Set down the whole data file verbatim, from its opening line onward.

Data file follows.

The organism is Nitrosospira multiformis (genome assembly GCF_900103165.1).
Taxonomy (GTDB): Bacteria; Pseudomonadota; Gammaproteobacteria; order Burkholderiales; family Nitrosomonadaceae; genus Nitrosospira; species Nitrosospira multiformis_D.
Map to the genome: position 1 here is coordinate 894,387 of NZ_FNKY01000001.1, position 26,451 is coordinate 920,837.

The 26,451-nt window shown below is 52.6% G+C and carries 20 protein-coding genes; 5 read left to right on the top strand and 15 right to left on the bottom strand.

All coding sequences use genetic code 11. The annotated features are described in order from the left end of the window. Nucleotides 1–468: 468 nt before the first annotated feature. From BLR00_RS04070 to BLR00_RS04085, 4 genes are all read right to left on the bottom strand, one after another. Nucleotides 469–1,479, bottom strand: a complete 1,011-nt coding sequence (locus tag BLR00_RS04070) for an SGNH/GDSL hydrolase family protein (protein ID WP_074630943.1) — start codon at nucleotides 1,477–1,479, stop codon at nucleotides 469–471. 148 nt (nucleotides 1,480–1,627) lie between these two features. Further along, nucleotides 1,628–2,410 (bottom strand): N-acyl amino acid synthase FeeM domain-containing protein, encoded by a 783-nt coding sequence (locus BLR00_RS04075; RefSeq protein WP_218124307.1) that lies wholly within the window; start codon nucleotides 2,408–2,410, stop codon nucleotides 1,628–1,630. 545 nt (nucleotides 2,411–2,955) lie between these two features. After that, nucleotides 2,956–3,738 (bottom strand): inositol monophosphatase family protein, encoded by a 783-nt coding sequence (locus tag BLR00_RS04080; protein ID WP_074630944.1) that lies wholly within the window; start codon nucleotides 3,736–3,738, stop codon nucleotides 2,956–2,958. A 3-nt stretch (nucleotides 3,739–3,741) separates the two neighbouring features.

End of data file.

The organism is Nitrosospira multiformis (genome assembly GCF_900103165.1).
Taxonomy (GTDB): Bacteria; Pseudomonadota; Gammaproteobacteria; order Burkholderiales; family Nitrosomonadaceae; genus Nitrosospira; species Nitrosospira multiformis_D.
Map to the genome: position 1 here is coordinate 894,387 of NZ_FNKY01000001.1, position 26,451 is coordinate 920,837.

The 26,451-nt window shown below is 52.6% G+C and carries 20 protein-coding genes; 5 read left to right on the top strand and 15 right to left on the bottom strand.

All coding sequences use genetic code 11. The annotated features are described in order from the left end of the window. Nucleotides 1–468: 468 nt before the first annotated feature. From BLR00_RS04070 to BLR00_RS04085, 4 genes are all read right to left on the bottom strand, one after another. Nucleotides 469–1,479, bottom strand: a complete 1,011-nt coding sequence (locus tag BLR00_RS04070) for an SGNH/GDSL hydrolase family protein (protein ID WP_074630943.1) — start codon at nucleotides 1,477–1,479, stop codon at nucleotides 469–471. 148 nt (nucleotides 1,480–1,627) lie between these two features. Further along, nucleotides 1,628–2,410 (bottom strand): N-acyl amino acid synthase FeeM domain-containing protein, encoded by a 783-nt coding sequence (locus BLR00_RS04075; RefSeq protein WP_218124307.1) that lies wholly within the window; start codon nucleotides 2,408–2,410, stop codon nucleotides 1,628–1,630. 545 nt (nucleotides 2,411–2,955) lie between these two features. After that, nucleotides 2,956–3,738 (bottom strand): inositol monophosphatase family protein, encoded by a 783-nt coding sequence (locus tag BLR00_RS04080; protein ID WP_074630944.1) that lies wholly within the window; start codon nucleotides 3,736–3,738, stop codon nucleotides 2,956–2,958. A 3-nt stretch (nucleotides 3,739–3,741) separates the two neighbouring features.